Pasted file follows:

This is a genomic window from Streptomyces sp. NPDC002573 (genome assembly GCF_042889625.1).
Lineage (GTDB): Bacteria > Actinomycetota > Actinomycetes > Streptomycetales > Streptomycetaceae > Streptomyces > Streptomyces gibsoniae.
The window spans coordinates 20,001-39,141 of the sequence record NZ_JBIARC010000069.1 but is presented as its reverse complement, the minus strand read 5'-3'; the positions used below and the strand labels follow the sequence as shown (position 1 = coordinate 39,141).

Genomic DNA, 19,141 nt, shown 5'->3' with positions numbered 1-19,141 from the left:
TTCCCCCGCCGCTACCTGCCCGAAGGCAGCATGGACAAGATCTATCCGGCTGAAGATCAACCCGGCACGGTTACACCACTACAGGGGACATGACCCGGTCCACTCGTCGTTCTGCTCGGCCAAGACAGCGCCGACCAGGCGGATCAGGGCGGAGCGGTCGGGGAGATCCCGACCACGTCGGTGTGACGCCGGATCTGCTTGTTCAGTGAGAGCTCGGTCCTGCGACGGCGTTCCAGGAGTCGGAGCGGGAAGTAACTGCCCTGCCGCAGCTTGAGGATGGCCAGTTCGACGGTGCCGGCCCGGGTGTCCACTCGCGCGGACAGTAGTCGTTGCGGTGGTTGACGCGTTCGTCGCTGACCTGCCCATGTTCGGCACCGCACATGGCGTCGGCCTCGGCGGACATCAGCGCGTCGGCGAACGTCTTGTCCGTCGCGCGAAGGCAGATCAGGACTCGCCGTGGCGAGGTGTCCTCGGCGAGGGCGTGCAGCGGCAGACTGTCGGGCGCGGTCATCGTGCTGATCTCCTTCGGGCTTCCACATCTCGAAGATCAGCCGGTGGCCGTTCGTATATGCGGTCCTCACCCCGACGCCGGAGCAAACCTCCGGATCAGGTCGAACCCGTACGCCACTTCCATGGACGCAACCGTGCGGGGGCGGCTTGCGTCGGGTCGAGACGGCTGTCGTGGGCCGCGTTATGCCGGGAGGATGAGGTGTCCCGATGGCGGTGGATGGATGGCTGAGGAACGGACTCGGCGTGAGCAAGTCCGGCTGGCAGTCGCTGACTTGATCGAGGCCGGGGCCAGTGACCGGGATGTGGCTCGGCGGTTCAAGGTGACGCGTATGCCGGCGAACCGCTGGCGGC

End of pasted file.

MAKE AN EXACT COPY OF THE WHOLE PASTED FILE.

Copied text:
This is a genomic window from Streptomyces sp. NPDC002573 (genome assembly GCF_042889625.1).
Lineage (GTDB): Bacteria > Actinomycetota > Actinomycetes > Streptomycetales > Streptomycetaceae > Streptomyces > Streptomyces gibsoniae.
The window spans coordinates 20,001-39,141 of the sequence record NZ_JBIARC010000069.1 but is presented as its reverse complement, the minus strand read 5'-3'; the positions used below and the strand labels follow the sequence as shown (position 1 = coordinate 39,141).

Genomic DNA, 19,141 nt, shown 5'->3' with positions numbered 1-19,141 from the left:
TTCCCCCGCCGCTACCTGCCCGAAGGCAGCATGGACAAGATCTATCCGGCTGAAGATCAACCCGGCACGGTTACACCACTACAGGGGACATGACCCGGTCCACTCGTCGTTCTGCTCGGCCAAGACAGCGCCGACCAGGCGGATCAGGGCGGAGCGGTCGGGGAGATCCCGACCACGTCGGTGTGACGCCGGATCTGCTTGTTCAGTGAGAGCTCGGTCCTGCGACGGCGTTCCAGGAGTCGGAGCGGGAAGTAACTGCCCTGCCGCAGCTTGAGGATGGCCAGTTCGACGGTGCCGGCCCGGGTGTCCACTCGCGCGGACAGTAGTCGTTGCGGTGGTTGACGCGTTCGTCGCTGACCTGCCCATGTTCGGCACCGCACATGGCGTCGGCCTCGGCGGACATCAGCGCGTCGGCGAACGTCTTGTCCGTCGCGCGAAGGCAGATCAGGACTCGCCGTGGCGAGGTGTCCTCGGCGAGGGCGTGCAGCGGCAGACTGTCGGGCGCGGTCATCGTGCTGATCTCCTTCGGGCTTCCACATCTCGAAGATCAGCCGGTGGCCGTTCGTATATGCGGTCCTCACCCCGACGCCGGAGCAAACCTCCGGATCAGGTCGAACCCGTACGCCACTTCCATGGACGCAACCGTGCGGGGGCGGCTTGCGTCGGGTCGAGACGGCTGTCGTGGGCCGCGTTATGCCGGGAGGATGAGGTGTCCCGATGGCGGTGGATGGATGGCTGAGGAACGGACTCGGCGTGAGCAAGTCCGGCTGGCAGTCGCTGACTTGATCGAGGCCGGGGCCAGTGACCGGGATGTGGCTCGGCGGTTCAAGGTGACGCGTATGCCGGCGAACCGCTGGCGGC